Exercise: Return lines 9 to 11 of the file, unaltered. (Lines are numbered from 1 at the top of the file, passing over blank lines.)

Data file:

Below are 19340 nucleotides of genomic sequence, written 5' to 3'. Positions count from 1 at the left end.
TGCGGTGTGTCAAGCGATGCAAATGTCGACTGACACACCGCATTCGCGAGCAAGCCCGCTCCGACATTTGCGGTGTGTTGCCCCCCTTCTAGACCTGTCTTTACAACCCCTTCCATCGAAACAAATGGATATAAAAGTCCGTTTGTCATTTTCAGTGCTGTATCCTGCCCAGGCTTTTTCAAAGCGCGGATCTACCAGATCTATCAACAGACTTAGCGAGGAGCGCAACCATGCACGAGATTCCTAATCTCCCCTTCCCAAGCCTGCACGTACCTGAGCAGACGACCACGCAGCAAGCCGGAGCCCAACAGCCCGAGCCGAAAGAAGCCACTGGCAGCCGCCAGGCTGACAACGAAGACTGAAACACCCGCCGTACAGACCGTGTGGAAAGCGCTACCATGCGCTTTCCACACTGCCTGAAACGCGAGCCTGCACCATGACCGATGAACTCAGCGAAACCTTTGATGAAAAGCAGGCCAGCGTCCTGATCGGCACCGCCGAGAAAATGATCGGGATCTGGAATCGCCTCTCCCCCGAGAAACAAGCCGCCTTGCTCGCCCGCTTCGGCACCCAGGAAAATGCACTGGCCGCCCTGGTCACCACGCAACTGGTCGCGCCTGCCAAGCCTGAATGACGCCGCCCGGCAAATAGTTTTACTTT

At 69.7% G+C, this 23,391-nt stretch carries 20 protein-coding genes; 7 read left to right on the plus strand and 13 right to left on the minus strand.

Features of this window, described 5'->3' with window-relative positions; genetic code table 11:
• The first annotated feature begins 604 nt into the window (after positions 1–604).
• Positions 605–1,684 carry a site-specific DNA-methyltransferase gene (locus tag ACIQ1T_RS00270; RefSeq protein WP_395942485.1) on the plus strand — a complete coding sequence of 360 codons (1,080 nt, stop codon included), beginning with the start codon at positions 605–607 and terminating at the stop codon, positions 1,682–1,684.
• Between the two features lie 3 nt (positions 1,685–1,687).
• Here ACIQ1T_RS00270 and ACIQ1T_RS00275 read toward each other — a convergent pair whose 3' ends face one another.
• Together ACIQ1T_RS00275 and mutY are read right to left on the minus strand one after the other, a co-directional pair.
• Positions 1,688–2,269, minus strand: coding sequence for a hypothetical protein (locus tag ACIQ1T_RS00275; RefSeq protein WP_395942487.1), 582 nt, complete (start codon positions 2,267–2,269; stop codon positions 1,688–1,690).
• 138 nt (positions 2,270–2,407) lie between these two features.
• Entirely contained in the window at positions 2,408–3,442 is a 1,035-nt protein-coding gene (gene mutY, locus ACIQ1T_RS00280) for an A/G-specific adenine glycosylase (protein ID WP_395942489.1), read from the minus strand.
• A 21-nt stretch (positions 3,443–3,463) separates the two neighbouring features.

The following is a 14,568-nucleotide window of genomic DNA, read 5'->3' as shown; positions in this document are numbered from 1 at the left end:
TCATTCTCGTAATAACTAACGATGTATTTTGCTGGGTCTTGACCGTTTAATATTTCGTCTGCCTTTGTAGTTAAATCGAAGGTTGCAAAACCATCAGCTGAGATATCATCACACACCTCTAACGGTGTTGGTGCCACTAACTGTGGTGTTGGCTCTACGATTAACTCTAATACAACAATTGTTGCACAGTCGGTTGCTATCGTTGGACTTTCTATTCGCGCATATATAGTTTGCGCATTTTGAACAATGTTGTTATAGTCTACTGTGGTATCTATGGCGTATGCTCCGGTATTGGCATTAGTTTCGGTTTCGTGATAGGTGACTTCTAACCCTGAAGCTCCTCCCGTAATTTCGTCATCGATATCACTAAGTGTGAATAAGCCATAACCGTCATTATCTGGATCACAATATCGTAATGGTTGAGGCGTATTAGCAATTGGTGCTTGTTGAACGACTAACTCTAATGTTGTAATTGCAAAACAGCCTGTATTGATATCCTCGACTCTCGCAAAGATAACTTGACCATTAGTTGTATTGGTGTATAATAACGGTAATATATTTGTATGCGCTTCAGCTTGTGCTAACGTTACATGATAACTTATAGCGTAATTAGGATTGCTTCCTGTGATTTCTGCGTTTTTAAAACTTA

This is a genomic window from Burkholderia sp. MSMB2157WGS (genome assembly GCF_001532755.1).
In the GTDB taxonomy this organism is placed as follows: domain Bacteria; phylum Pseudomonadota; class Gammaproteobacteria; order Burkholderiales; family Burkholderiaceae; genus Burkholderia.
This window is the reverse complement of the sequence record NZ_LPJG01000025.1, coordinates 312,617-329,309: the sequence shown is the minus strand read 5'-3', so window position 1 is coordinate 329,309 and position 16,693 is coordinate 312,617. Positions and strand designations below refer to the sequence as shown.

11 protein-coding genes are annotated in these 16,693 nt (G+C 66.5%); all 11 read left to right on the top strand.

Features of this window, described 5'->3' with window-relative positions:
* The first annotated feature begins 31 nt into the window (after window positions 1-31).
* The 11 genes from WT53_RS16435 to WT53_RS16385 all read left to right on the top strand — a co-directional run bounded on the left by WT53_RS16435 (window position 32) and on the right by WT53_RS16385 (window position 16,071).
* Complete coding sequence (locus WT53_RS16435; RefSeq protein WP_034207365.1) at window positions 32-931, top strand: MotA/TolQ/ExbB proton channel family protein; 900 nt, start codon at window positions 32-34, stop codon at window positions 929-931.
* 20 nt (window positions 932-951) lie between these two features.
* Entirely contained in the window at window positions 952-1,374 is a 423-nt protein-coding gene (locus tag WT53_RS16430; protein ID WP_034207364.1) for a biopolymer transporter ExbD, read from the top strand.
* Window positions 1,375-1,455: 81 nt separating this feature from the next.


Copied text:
• Together ACIQ1T_RS00275 and mutY are read right to left on the minus strand one after the other, a co-directional pair.
• Positions 1,688–2,269, minus strand: coding sequence for a hypothetical protein (locus tag ACIQ1T_RS00275; RefSeq protein WP_395942487.1), 582 nt, complete (start codon positions 2,267–2,269; stop codon positions 1,688–1,690).
• 138 nt (positions 2,270–2,407) lie between these two features.